The endangered animals were seized in two sea turtle processing shops in Phuoc Ha Village of Phuoc Dong Commune in the province's Nha Trang City.
A 38-year-old man from the northern province of Ha Nam owned the shops. Since the police were still investigating, his name was not released.
After some months watching and keeping track of the shop owner, on November 20 the police rushed into the shop to arrest him.
In the first shop, the police seized 29 bags of turtles and turtle parts weighing nearly 600kg.
The second shop held many more turtles, most intact and about 70cm in length. The owner placed them on shelves as high as the roof. The police handed the collected turtles over to the Institute of Oceanography.
One of the shop owner's accomplices admitted to police that when he heard them coming, he removed evidence and allowed 20 of his 30 workers to leave. He also told them that if they revealed any information about the turtles in the shop, they would be fired.
Col. Dao Van Toan, head of the province's Environmental Police, said this was the most turtles they'd ever found being stored illegally.
Police said the shop owner did not provide permits for the storage space, but he told them he was unaware he was violating any laws.
The endangered turtles cannot be bred, exploited, bought, stored or processed under Vietnamese law.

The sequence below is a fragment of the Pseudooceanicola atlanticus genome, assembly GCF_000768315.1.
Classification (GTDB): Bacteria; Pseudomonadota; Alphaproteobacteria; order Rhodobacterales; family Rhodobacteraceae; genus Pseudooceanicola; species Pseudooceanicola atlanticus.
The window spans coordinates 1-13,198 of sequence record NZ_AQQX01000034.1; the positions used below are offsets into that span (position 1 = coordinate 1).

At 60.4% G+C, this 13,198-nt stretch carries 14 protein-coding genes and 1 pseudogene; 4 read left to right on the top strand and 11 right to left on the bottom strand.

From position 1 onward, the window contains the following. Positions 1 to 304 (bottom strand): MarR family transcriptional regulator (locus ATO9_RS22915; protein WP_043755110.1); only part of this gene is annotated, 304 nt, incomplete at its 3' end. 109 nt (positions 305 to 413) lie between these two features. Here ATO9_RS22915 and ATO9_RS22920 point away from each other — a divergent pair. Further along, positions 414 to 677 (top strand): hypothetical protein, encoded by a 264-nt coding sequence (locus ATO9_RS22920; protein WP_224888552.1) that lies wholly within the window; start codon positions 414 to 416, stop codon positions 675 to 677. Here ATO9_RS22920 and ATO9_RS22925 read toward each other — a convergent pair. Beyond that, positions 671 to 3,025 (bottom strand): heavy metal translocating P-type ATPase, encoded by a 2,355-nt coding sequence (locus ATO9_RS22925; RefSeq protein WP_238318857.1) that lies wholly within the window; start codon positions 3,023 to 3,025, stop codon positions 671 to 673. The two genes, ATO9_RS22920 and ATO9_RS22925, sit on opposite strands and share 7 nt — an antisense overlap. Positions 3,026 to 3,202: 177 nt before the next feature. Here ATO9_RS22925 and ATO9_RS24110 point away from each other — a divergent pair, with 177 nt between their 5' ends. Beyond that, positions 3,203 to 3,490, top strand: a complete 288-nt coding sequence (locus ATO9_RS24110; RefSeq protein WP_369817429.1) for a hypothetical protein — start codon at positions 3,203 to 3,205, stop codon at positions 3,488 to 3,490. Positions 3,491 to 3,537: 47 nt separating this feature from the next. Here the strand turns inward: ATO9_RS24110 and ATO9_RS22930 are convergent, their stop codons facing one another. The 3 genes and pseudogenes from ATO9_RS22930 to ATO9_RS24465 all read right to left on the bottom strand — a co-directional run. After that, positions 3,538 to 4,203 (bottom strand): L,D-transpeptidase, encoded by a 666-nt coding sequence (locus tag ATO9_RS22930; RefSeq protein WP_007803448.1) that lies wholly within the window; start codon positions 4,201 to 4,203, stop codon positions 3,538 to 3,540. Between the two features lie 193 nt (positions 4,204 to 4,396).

10 years of smuggling
Residents of Phuoc Dong Commune said the shop owner had been smuggling sea turtles for about 10 years. In 2007, the owner's brother was found breeding hundreds of turtles and was penalised.
Chinese people bought the turtles to bury under their house columns for the geomancy benefits, the owner said.
He bought turtles from restaurants around the province, which served their meat and gave him the rest of their bodies.
The shops and their waste water smelled of chemicals, and the crabs and snails living around the shops died, local residents said.
Nguyen Thi Phuong Dung, deputy director of Education for Nature-Vietnam, the agency that informed the police of the smuggling, said the police's quick response showed an effort to protect endangered wild animals. But more effort from the people's court was needed, she said.